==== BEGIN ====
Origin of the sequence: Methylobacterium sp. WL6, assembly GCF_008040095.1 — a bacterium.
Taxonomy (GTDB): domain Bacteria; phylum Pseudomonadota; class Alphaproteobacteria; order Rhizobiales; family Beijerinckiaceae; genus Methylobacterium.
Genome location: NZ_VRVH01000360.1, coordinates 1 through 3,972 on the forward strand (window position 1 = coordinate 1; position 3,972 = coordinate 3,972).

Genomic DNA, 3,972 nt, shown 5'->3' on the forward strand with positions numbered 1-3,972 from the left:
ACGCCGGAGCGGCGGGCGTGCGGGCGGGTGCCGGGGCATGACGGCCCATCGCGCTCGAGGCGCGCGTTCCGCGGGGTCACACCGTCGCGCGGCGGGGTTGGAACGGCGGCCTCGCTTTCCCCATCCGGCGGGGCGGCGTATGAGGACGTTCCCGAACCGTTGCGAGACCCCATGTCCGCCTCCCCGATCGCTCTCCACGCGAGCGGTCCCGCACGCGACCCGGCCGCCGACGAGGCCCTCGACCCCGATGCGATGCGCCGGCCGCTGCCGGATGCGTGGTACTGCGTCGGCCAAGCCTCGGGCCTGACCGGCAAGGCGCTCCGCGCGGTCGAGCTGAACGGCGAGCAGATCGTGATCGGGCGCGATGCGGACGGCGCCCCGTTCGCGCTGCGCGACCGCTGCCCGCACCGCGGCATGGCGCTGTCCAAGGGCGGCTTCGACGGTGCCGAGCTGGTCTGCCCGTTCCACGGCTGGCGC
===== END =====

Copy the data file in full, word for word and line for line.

Origin of the sequence: Methylobacterium sp. WL6, assembly GCF_008040095.1 — a bacterium.
Taxonomy (GTDB): domain Bacteria; phylum Pseudomonadota; class Alphaproteobacteria; order Rhizobiales; family Beijerinckiaceae; genus Methylobacterium.
Genome location: NZ_VRVH01000360.1, coordinates 1 through 3,972 on the forward strand (window position 1 = coordinate 1; position 3,972 = coordinate 3,972).

Genomic DNA, 3,972 nt, shown 5'->3' on the forward strand with positions numbered 1-3,972 from the left:
ACGCCGGAGCGGCGGGCGTGCGGGCGGGTGCCGGGGCATGACGGCCCATCGCGCTCGAGGCGCGCGTTCCGCGGGGTCACACCGTCGCGCGGCGGGGTTGGAACGGCGGCCTCGCTTTCCCCATCCGGCGGGGCGGCGTATGAGGACGTTCCCGAACCGTTGCGAGACCCCATGTCCGCCTCCCCGATCGCTCTCCACGCGAGCGGTCCCGCACGCGACCCGGCCGCCGACGAGGCCCTCGACCCCGATGCGATGCGCCGGCCGCTGCCGGATGCGTGGTACTGCGTCGGCCAAGCCTCGGGCCTGACCGGCAAGGCGCTCCGCGCGGTCGAGCTGAACGGCGAGCAGATCGTGATCGGGCGCGATGCGGACGGCGCCCCGTTCGCGCTGCGCGACCGCTGCCCGCACCGCGGCATGGCGCTGTCCAAGGGCGGCTTCGACGGTGCCGAGCTGGTCTGCCCGTTCCACGGCTGGCGC